When Holly Humphrey, MD became the dean for medical education at the University of Chicago Pritzker School of Medicine, she decided to focus her attention on recruiting underrepresented minority students.
Over time, Humphrey discovered she was only attracting new students to the Windy City by simply recruiting bright young minds away from other schools. More so, the fundamental need of increasing the total population of underrepresented minority (URM) medical students wasn’t being addressed.
“That was one important insight, and a second was it’s one thing to redouble your efforts to recruit students to come into your school but then I wanted to better understand what happens to them while they’re in your school,” Humphrey told VOXXI. “Are they getting the kind of nurturing and support and academic success I was kind of assuming they were getting? I had no data to support that.”
While she understood the graduation rate was solid, Humphrey questioned what daily life was like for underrepresented minority students. That’s when she put together a qualitative study of current and former students called The Minority Student Voice at One Medical School: Lessons for All?, which was published in this month’s issue of Academic Medicine.
Humphrey’s data revealed multiple issues—the pipeline of underrepresented minority students into medical schools is not sufficiently robust; those minority students who are academically qualified and prepared for medical school are often intimidated by the cost of such a medical school; and very often there are not sufficient role models for the minority students either in their families, communities or medical school faculties.
“Just like the problem itself is multifactorial in its origin, I think the solution is also multifactorial,” Humphrey said. “A national dialogue and national problem gets back to the pipeline of students from URM backgrounds who are academically prepared and nurtured from a very young age to consider a career as a physician.”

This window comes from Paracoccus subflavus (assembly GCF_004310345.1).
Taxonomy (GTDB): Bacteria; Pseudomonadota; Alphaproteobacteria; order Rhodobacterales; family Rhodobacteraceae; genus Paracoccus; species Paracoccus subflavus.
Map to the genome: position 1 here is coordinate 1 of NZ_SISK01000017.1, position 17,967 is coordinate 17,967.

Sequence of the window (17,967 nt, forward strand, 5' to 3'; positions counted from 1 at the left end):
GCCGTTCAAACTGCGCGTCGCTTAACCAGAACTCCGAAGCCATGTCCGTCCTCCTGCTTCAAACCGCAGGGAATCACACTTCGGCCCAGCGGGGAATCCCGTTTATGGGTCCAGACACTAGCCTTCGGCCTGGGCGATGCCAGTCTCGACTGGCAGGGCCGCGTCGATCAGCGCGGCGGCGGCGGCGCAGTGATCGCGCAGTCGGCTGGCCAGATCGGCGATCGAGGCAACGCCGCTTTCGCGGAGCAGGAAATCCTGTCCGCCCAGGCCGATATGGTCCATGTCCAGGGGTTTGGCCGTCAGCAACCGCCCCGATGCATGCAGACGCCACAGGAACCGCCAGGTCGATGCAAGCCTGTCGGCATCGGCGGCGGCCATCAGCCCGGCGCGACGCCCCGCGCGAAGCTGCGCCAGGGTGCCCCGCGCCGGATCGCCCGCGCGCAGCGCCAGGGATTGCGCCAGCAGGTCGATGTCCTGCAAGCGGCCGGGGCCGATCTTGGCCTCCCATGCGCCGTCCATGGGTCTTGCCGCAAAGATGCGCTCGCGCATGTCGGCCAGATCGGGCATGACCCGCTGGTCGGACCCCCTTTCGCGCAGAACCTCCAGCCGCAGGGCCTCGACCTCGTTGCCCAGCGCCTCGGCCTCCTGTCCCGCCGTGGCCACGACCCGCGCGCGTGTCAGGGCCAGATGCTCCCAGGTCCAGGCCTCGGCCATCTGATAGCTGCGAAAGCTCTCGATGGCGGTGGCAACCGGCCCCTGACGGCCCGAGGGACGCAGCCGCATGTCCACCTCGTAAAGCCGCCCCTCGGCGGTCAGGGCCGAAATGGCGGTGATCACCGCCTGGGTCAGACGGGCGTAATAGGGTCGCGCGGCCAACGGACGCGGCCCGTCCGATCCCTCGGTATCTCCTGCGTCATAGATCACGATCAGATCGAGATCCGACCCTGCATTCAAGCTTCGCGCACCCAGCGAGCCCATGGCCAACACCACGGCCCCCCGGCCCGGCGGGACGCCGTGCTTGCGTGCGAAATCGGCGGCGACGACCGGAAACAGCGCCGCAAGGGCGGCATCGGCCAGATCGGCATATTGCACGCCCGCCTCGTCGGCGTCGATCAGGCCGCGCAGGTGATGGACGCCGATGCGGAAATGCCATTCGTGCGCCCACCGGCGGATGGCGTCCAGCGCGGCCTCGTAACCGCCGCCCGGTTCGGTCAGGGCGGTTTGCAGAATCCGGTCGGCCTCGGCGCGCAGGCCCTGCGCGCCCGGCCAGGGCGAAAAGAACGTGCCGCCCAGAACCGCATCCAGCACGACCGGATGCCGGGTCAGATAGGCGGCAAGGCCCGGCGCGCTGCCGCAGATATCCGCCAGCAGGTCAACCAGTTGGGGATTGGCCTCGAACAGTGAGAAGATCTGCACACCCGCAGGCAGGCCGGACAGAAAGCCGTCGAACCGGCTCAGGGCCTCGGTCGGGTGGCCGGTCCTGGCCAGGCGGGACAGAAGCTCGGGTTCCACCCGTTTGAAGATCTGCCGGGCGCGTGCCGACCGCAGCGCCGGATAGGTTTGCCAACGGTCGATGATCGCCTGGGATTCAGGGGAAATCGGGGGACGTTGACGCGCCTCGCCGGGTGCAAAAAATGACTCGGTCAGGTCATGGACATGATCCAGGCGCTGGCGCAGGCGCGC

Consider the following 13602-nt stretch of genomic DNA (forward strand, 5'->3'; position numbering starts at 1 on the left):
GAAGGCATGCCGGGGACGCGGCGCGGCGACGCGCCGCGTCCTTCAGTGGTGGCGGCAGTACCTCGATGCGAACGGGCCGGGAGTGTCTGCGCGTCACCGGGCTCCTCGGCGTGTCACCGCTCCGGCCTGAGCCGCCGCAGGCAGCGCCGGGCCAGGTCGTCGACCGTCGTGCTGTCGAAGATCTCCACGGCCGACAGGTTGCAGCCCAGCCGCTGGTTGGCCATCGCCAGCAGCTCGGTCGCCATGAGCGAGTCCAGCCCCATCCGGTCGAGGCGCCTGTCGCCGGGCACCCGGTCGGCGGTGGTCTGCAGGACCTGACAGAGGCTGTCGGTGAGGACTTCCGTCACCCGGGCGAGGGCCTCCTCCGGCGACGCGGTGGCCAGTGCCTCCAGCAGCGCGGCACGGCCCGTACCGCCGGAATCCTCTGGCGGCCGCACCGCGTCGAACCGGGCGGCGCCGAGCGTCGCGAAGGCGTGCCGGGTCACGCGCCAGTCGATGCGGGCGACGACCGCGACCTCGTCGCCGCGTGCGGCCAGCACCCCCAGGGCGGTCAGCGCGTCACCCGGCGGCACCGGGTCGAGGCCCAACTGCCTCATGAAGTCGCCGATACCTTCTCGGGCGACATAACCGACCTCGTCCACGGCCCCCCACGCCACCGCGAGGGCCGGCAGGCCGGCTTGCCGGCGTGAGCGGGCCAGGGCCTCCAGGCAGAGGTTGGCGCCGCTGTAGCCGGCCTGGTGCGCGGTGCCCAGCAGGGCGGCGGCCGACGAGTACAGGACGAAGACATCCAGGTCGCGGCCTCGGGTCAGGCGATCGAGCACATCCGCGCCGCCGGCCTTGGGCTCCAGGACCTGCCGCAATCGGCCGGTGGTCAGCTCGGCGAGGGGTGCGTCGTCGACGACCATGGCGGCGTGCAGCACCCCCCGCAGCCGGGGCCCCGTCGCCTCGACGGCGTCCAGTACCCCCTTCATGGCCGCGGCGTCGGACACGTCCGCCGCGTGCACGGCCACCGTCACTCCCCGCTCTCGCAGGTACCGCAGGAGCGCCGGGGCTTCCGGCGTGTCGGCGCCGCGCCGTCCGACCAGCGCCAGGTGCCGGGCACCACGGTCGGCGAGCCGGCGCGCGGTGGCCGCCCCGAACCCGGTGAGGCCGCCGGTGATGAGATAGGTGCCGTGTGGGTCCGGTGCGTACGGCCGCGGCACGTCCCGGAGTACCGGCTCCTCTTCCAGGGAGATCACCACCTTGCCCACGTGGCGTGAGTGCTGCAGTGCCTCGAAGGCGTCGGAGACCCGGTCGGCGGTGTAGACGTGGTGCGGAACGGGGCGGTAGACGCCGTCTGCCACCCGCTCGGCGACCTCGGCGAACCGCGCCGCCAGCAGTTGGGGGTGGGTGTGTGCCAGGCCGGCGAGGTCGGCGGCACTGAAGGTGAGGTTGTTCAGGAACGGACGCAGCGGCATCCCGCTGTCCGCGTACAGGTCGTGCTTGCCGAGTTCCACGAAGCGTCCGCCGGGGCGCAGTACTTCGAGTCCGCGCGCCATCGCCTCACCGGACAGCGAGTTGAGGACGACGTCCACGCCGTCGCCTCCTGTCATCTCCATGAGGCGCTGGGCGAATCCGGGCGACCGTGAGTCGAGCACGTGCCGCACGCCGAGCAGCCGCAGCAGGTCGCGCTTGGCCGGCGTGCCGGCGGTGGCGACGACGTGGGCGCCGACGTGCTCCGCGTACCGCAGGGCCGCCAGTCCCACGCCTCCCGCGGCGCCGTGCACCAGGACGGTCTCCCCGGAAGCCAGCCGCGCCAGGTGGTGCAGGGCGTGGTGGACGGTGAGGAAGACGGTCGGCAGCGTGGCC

“The support needs to be there and then issues related to the cost of medical school need to be addressed nationally as well as locally. That’s why all of the schools together need to vigorously try to address this by working together and building the pipeline of students who will be academically qualified and able to be successful in medical school.”
One solution being floated is a different way of evaluating students for admission. This includes a holistic review process where a student’s academic preparation is coupled with what kind of opportunities did they have and how far have they traveled to get to the point of being able to apply to medical school.
“What evidence do we have from their record of service to other people prior to applying to medical school?” Humphrey said. “Very often the URM students have a good track record of being very engaged in service related activities prior to medical school.”
A second initiative finds medical schools employing multiple mini-interviews that give students an opportunity to solve a variety of moral and ethical dilemmas in a way of standardizing the interview.
While the lack of minority students in medical school has been an issue for decades, there appears to be positive movement. With the nation facing a shortage of 90,000 doctors over the next decade, the number and diversity of students applying to and enrolling in medical school saw healthy gains this year. This is according to data released last fall by the Association of American Medical Colleges.
“Medicine continues to be a very attractive career choice for our nation’s best and brightest,” said Darrell G. Kirch, M.D., AAMC president and CEO in a press release. “Given the urgent need our nation has for more doctors to care for our growing and aging population, we are extremely pleased with the continued growth in size and diversity of this year’s entering class of medical students.”
Over the past year, a record number of African-American students (3,824) and Hispanic students (3,701) applied to medical school. Both groups reached new highs in enrollment with 1,416 African-American students and 1,731 Hispanic students.
“This is the kind of intractable problem that you have to take a very long view in attempting to solve, but I think we are in a moment in time in our country where we’ve seen such incredible gains politically and in other venues that the time is like no other,” Humphrey said. “You can’t expect to solve this kind of problem in one or five years but if you do think of it in terms of a generation, I really think it’s possible to change the demographics.”